6 Questions with the Advancing Research in Women and Leadership Academic Colloquium Co-Chairs

Garnder and Jansen Le BerStarting June 3rd, 2021, 56 academic and practitioner scholars and doctoral students with expertise in the areas of women and leadership scholarship will virtually gather together for the second International Leadership Association’s Advancing Research in Women and Leadership Academic Colloquium. After successfully completing a rigorous application process, attendees of the three-day colloquium will be placed in one of eight new research teams. These dedicated teams will then come together in the spirit of collective inquiry, to advance the scholarship in the field of women and leadership. The event will also feature four inspiring keynote speakers, including Dr. Candace Brunette-Debassige, Western University’s Special Advisor to the Provost (Indigenous Initiatives). 

Brescia Chair, School of Leadership and Social Change, Dr. Marlene Janzen Le Ber (MJLB) in partnership with Dr. Rita Gardiner (RG), Assistant Professor Critical Policy, Equity and Leadership Studies, Faculty of Education at Western University, serve as Co-Chairs for this distinctive event, which draws attendees across the globe who are committed to creating new knowledge in the field and implementing innovative leadership research initiatives. The theme “From Intent to Action” challenges these newly-formed research teams to conduct relevant research that is actionable.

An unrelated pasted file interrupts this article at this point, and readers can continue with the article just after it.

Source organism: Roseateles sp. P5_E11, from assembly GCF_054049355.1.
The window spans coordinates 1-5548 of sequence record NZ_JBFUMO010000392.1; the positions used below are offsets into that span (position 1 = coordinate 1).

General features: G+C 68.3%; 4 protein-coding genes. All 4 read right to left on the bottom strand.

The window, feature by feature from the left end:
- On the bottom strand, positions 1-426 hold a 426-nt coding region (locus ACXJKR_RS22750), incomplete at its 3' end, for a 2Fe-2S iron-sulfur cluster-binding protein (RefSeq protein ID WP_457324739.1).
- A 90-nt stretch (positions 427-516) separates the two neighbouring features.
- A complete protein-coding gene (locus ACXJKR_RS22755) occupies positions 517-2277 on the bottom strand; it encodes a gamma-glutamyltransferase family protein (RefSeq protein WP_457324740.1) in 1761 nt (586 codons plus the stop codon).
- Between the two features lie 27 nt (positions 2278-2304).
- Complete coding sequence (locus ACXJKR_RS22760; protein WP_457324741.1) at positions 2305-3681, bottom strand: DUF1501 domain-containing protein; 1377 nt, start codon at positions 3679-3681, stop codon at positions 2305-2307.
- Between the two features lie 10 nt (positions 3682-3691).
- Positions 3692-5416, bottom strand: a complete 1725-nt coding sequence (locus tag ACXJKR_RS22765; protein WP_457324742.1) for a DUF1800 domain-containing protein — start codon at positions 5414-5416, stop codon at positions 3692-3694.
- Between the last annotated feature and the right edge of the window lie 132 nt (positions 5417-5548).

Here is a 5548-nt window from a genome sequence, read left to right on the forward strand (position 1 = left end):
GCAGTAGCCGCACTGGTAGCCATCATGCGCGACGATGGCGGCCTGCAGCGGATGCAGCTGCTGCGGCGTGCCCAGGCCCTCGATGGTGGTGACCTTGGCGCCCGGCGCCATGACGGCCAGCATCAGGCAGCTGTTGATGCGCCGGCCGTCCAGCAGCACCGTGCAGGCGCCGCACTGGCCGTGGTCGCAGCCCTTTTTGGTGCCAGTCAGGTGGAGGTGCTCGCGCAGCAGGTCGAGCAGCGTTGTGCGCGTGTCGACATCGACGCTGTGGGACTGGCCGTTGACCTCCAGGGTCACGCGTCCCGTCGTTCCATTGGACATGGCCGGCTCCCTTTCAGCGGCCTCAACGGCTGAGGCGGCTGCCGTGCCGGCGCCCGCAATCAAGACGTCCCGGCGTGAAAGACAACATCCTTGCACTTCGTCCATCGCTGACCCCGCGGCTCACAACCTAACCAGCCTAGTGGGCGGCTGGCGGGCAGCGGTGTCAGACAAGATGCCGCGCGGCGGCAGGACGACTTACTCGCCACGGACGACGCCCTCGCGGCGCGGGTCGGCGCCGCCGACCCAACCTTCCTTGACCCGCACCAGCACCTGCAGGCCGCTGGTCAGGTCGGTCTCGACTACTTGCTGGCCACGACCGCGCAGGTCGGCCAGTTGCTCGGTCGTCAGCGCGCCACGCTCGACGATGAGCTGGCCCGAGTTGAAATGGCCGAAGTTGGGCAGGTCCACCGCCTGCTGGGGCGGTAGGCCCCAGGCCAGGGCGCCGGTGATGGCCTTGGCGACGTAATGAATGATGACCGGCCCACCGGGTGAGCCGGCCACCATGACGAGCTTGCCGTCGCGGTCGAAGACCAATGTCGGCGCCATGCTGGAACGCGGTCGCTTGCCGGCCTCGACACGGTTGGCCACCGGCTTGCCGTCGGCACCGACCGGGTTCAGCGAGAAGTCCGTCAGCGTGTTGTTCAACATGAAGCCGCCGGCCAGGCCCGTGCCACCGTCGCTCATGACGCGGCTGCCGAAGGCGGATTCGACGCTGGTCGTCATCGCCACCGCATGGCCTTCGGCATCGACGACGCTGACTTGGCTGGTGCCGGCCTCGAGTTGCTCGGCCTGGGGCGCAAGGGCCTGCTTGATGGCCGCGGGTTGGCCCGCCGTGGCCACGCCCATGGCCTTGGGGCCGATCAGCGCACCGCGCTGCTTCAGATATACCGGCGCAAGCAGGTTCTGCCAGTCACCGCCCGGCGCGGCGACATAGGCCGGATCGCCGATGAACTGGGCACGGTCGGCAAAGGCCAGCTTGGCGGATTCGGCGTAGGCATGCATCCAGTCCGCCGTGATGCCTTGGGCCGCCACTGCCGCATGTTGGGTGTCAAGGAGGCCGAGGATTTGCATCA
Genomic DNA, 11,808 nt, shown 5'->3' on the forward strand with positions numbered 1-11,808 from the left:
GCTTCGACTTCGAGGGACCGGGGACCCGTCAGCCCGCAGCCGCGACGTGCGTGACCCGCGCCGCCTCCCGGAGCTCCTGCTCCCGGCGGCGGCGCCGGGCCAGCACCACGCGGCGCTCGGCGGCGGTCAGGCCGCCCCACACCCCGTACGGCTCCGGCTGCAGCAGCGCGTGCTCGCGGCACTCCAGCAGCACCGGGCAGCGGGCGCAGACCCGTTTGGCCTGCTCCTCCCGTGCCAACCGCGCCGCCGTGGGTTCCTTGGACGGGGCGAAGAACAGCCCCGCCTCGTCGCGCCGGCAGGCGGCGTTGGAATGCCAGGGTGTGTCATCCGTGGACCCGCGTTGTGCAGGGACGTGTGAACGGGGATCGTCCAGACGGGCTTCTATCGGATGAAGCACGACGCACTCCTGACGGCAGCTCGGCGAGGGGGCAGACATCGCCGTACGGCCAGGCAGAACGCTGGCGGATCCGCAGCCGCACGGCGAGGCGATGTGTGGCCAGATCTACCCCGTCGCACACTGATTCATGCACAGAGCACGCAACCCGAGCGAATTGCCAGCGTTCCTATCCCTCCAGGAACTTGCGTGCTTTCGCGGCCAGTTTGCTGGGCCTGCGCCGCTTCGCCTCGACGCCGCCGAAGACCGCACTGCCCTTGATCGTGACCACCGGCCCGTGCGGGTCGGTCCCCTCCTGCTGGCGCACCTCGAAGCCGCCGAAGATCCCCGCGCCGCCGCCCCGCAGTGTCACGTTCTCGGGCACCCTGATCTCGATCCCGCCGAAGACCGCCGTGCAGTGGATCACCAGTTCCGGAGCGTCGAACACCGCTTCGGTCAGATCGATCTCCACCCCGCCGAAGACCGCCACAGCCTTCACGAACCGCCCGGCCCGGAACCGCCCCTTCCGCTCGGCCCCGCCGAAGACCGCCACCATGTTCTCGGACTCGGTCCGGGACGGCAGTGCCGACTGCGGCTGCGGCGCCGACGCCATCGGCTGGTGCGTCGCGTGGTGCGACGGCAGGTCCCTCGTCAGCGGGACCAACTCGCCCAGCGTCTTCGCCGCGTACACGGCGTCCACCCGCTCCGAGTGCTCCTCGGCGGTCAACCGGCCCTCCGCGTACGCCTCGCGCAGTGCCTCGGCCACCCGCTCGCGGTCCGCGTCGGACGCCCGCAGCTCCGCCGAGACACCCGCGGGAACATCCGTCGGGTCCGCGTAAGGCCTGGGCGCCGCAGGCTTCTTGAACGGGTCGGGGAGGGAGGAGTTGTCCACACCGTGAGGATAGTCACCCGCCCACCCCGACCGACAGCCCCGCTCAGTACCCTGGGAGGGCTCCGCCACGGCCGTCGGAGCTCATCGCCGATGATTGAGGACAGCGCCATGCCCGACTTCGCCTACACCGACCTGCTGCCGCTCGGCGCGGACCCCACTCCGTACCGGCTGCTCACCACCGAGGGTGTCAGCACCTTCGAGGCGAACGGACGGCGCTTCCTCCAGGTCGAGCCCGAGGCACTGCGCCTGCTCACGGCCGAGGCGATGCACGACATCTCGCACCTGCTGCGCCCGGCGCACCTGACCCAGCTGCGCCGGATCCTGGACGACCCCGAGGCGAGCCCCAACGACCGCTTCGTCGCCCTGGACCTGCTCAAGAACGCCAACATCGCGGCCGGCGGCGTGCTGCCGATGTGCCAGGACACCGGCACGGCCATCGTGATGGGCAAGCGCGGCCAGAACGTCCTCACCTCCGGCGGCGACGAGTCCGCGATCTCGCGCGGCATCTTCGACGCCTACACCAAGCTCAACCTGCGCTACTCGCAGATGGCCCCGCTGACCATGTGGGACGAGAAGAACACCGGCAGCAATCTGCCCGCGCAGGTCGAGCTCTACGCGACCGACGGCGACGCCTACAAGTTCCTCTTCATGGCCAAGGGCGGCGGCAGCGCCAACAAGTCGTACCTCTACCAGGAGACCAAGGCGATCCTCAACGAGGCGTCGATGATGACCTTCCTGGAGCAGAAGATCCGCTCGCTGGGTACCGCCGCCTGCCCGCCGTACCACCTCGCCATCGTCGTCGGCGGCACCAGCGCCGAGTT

1. Tell us why you chose to Co-Chair the Advancing Research in Women and Leadership Academic Colloquium? What is its importance?  

MJLB: In 2014, I attended the inaugural Colloquium, and had my first contact with an incredible scholarly community interested in advancing theories of women in leadership. Personally, my interest in the Colloquium pertained to my on-going research in leader identity development. At the conception of the Colloquium, I was placed in a group of seven like-minded women, with whom I have remained connected with both personally and academically. Since that original meeting in 2014, our group has collaborated to write several books and articles and presented at a variety of conferences. At many of these conferences, women would often approach us to ask how we came together as a research group, and voiced interest in also joining such a team. Clearly, there was something special about the Colloquium, and I knew I wanted to stay involved.  

Pre-pandemic, the Colloquium was to be hosted on Brescia’s intimate campus, but due to safety reasons it has been taken online. In terms of co-chairing, I knew when taking on this event that I wanted a co-chair who was not only dedicated to women’s leadership, but who also was well-informed and connected to doctoral students. So, I asked Rita Gardiner at Western’s Faculty of Education, previously a Brescia staff member, who became the ideal partner for this event.